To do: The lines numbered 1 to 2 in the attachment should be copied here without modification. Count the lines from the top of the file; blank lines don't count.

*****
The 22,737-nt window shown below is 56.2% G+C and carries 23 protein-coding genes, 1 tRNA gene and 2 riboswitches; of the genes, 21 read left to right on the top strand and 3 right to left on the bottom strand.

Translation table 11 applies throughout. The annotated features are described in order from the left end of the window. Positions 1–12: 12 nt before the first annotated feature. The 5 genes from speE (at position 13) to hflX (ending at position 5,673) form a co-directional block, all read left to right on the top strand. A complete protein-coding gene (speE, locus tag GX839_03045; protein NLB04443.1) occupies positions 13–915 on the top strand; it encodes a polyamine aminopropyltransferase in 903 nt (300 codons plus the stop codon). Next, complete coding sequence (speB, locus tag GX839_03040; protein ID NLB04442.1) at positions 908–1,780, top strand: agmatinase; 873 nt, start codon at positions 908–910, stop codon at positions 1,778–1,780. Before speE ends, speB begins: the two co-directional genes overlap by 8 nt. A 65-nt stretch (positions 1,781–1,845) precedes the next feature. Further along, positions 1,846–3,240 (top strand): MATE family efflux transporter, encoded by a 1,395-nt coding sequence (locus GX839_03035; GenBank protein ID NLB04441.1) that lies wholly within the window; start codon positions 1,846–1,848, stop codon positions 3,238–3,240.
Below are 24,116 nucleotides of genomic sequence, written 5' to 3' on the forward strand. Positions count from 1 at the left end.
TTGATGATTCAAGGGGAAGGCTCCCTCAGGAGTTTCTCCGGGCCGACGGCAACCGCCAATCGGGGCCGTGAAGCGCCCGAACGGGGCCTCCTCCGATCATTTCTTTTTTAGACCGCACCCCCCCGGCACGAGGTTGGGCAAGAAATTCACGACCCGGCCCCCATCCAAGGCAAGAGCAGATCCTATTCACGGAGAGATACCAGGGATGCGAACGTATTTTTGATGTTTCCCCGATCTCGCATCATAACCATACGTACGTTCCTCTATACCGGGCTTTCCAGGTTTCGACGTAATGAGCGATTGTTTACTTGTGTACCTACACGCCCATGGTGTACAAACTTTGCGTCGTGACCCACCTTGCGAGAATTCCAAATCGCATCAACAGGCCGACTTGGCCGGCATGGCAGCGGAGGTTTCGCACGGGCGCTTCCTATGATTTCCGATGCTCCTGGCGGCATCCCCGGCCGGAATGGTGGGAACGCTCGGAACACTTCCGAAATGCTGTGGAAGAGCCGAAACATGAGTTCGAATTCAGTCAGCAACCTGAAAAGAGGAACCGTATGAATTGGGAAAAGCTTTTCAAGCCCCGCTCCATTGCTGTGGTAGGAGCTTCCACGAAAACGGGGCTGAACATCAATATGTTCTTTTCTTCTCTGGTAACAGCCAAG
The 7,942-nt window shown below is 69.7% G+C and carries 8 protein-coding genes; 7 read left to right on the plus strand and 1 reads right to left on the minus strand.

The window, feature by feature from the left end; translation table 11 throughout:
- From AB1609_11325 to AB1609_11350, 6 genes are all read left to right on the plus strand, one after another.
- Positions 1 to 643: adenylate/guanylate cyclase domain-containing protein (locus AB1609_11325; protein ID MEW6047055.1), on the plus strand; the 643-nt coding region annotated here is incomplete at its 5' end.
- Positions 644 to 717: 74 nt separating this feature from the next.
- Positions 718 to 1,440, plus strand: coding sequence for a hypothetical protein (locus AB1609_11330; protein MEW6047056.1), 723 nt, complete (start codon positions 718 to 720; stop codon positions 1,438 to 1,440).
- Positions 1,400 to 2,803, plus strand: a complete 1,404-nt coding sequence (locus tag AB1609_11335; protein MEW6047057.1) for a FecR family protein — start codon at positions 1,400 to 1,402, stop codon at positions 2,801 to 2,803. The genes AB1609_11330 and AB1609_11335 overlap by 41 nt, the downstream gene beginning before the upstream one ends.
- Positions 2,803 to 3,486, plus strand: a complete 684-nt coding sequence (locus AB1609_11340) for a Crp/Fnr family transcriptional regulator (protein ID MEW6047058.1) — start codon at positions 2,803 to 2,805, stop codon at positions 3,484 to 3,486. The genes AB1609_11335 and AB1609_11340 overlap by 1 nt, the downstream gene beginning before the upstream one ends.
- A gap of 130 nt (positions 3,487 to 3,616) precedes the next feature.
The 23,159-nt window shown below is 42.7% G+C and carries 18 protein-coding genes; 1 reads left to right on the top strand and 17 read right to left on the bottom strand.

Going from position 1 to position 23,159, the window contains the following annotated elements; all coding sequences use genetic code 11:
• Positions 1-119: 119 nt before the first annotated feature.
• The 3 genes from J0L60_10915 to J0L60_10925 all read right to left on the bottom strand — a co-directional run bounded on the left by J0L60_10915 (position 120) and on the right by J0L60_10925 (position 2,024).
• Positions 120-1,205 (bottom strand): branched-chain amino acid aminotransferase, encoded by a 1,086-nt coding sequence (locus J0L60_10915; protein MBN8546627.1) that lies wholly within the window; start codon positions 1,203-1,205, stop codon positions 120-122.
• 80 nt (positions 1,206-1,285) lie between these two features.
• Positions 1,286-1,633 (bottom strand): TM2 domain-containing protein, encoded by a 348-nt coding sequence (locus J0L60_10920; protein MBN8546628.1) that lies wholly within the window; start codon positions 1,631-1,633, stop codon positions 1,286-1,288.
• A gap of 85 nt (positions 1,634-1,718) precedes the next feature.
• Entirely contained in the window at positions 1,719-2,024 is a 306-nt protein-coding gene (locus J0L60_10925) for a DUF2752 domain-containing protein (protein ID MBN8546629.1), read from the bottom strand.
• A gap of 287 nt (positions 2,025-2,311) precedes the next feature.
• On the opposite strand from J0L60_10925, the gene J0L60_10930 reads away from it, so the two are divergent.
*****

The 22,737-nt window shown below is 56.2% G+C and carries 23 protein-coding genes, 1 tRNA gene and 2 riboswitches; of the genes, 21 read left to right on the top strand and 3 right to left on the bottom strand.

Translation table 11 applies throughout. The annotated features are described in order from the left end of the window. Positions 1–12: 12 nt before the first annotated feature. The 5 genes from speE (at position 13) to hflX (ending at position 5,673) form a co-directional block, all read left to right on the top strand. A complete protein-coding gene (speE, locus tag GX839_03045; protein NLB04443.1) occupies positions 13–915 on the top strand; it encodes a polyamine aminopropyltransferase in 903 nt (300 codons plus the stop codon). Next, complete coding sequence (speB, locus tag GX839_03040; protein ID NLB04442.1) at positions 908–1,780, top strand: agmatinase; 873 nt, start codon at positions 908–910, stop codon at positions 1,778–1,780. Before speE ends, speB begins: the two co-directional genes overlap by 8 nt. A 65-nt stretch (positions 1,781–1,845) precedes the next feature. Further along, positions 1,846–3,240 (top strand): MATE family efflux transporter, encoded by a 1,395-nt coding sequence (locus GX839_03035; GenBank protein ID NLB04441.1) that lies wholly within the window; start codon positions 1,846–1,848, stop codon positions 3,238–3,240.